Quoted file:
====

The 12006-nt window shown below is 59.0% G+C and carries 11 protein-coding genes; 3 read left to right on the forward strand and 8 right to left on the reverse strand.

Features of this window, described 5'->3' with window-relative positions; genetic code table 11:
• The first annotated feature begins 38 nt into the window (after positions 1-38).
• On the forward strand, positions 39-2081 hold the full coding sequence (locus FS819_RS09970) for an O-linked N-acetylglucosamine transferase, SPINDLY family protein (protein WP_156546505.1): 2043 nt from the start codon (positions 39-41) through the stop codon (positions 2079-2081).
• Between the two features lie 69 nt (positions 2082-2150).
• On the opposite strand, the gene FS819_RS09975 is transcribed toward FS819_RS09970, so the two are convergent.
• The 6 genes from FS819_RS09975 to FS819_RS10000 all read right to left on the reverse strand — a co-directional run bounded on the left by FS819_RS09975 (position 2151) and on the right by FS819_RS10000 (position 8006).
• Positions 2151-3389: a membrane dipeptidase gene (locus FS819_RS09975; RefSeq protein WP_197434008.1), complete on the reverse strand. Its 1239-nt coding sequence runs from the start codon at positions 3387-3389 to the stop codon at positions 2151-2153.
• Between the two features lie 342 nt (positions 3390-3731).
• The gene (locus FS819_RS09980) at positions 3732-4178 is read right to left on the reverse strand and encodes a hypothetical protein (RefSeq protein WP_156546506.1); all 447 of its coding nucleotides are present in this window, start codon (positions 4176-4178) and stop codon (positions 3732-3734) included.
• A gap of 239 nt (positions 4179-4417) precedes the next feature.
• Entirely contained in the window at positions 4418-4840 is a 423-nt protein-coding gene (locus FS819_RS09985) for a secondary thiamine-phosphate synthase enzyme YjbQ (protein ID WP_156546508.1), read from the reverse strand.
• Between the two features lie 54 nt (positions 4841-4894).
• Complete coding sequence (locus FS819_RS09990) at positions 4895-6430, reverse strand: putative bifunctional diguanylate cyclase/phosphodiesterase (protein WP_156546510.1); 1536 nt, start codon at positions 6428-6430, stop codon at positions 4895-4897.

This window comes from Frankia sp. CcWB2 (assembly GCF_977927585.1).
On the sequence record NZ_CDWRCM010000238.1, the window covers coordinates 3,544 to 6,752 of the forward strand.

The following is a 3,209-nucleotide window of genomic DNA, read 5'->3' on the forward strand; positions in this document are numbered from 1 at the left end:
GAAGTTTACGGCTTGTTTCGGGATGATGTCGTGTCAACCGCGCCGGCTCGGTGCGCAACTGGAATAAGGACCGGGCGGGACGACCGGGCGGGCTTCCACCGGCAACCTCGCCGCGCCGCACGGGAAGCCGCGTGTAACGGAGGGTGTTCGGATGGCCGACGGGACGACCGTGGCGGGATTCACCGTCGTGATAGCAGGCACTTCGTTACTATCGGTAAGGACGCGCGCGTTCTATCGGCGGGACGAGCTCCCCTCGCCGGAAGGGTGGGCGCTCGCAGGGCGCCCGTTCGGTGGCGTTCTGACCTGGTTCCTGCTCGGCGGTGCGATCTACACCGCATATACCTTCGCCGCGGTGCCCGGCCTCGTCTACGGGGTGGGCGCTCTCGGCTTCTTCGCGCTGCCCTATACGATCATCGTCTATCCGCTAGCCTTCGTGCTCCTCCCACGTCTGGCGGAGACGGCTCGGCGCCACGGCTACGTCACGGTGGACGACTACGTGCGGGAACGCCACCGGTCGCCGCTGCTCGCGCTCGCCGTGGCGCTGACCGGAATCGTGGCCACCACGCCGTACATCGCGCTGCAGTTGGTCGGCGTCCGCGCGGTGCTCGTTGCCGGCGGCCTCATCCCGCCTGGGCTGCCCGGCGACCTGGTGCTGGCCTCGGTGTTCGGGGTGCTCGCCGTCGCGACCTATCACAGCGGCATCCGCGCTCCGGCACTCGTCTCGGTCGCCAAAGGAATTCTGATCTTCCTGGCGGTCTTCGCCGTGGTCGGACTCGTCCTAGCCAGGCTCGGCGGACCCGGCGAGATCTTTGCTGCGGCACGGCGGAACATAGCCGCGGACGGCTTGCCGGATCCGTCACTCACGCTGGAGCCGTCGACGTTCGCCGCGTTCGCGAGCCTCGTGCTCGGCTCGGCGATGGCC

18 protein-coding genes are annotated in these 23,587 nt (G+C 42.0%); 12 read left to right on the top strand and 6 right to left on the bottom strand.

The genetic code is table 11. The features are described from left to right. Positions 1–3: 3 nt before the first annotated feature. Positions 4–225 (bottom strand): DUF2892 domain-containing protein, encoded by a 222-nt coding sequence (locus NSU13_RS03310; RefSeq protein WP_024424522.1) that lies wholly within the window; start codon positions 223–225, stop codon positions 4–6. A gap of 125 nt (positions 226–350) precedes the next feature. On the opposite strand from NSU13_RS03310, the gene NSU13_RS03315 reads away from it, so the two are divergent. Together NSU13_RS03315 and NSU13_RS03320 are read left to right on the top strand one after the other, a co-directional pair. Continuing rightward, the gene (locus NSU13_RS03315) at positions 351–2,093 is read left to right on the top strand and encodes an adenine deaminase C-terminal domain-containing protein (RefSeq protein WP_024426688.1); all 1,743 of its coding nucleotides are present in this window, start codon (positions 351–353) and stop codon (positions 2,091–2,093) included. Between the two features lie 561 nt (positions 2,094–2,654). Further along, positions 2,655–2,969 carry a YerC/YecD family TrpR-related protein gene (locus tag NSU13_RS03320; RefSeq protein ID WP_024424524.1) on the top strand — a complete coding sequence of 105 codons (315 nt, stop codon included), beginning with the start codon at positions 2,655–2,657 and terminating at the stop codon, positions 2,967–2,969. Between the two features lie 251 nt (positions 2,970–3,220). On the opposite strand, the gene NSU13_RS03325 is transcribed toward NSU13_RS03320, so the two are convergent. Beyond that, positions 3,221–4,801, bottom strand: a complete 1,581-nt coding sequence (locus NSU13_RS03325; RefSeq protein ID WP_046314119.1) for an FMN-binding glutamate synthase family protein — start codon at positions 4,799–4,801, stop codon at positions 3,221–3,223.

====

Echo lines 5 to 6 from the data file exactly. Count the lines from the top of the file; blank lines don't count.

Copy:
• Between the two features lie 69 nt (positions 2082-2150).
• On the opposite strand, the gene FS819_RS09975 is transcribed toward FS819_RS09970, so the two are convergent.